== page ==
ROGERSVILLE — The ripple effect of Chrysler’s bankruptcy and production stoppage announcement Thursday hit Rogersville hard, as the local TRW Automotive plant followed suit with an immediate work stoppage of its own.
At 3 p.m. Thursday, TRW employees in Rogersville were told the plant would be shut down temporarily, idling approximately 200 workers.
TRW Vice President of Communications Tom Wilkerson told the Times-News Thursday the shutdown takes effect Monday. The Rogersville plant primarily produces steering components used in Chrysler products.
Wilkerson said the fate of Chrysler and TRW are intertwined. If and when Chrysler resumes production, so will TRW. That could happen as quickly as 30 to 60 days.
Chrysler filed for Chapter 11 bankruptcy protection Thursday and announced it will temporarily halt most of its vehicle production while it completes a deal with Italian car maker Fiat designed to revive the ailing automaker.
Under bankruptcy, Chrysler would still sell cars, and the government would back its auto warranties. But Chrysler said Thursday that it will idle its plants during the legal proceedings.
“A very large percentage of the business within the Rogersville plant is for Chrysler,” Wilkerson said Thursday from TRW headquarters in Livonia, Mich. “With Chrysler announcing they’re going to shut down from 30 to 60 days pretty much all their North American operations, in reaction to that, Rogersville, matching the customer demand, is going to shut down temporarily as well. As things get assessed, and as Chrysler decides how it emerges from this structured bankruptcy and how they’re going to start back up, that will have a lot to do with what happens as far as when Rogersville gets back to operations.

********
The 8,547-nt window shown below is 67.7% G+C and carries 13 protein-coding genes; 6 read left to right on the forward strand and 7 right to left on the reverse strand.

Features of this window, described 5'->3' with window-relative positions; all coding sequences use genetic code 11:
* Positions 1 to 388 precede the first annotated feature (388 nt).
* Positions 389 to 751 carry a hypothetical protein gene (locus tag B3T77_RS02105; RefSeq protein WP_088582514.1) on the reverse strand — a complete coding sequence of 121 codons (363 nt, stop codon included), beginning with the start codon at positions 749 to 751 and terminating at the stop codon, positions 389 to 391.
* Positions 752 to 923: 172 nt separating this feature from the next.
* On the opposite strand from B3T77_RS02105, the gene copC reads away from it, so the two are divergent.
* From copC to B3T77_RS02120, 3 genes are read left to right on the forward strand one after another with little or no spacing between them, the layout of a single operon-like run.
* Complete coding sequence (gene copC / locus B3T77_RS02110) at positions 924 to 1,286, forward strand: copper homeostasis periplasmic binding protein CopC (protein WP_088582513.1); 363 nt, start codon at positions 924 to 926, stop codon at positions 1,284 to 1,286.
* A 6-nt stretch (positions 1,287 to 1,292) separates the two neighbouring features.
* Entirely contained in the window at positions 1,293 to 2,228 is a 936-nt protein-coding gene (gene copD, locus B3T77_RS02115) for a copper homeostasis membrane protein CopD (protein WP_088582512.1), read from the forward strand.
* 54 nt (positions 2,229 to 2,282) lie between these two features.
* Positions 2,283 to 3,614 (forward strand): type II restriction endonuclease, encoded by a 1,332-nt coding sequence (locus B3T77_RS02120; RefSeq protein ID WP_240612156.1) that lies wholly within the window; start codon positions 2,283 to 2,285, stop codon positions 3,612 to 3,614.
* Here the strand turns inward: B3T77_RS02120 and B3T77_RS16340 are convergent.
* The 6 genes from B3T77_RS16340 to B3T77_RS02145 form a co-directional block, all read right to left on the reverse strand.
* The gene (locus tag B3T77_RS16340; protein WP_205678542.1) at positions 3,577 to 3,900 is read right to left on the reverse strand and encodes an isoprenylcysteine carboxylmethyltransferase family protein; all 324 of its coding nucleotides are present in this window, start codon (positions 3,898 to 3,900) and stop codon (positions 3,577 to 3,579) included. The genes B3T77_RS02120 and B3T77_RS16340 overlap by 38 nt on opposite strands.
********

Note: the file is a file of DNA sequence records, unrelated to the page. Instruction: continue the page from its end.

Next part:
“The plant is primarily going to be shut down for an unspecified period of time, but I’m thinking it will probably closely match how long Chrysler has shut down their operations. The impact right now is probably going to be around 200 employees.”
With TRW’s fate tied so closely to the fate of Chrysler, Wilkerson said there is optimism within his company that the Chrysler merger with Fiat will ultimately save the Rogersville plant. The federal government is also behind the merger, and President Barack Obama said Thursday the bankruptcy should be perceived as “one more step on a clearly charted path to Chrysler’s revival.”
Thursday’s announcement will have an impact on TRW plants worldwide, although Wilkerson said that as of the end of business hours Thursday the number of TRW temporary layoffs worldwide was not known.
TRW employees didn’t have any warning that this shutdown was coming Thursday, although all eyes were on what was going to happen with Chrysler, which had been on a federally imposed deadline to restructure its debt by Thursday.
Wilkerson noted that company heads at TRW didn’t know it would make this decision Thursday until it learned of Chrysler’s fate. In fact, Wilkerson had only received the news five minutes before being contacted by the Times-News Thursday afternoon.
“Suppliers (such as TRW) are under a lot of pressure right now, and we’ve all got to hope that the auto industry is going to survive and that suppliers are going to be able to weather the storm,” said Wilkerson. “We’re not saying we’re shutting the doors of the facility. It’s just supply and demand. Right now with our customer down it doesn’t make a lot of sense to be making parts that aren’t being asked for.”
Wilkerson added, “At this point in the proceedings we say it’s temporary layoffs due to customer demand, and as we get some clarity on what happens to Chrysler and when they start up again, certainly that’s when Rogersville will be back in business.”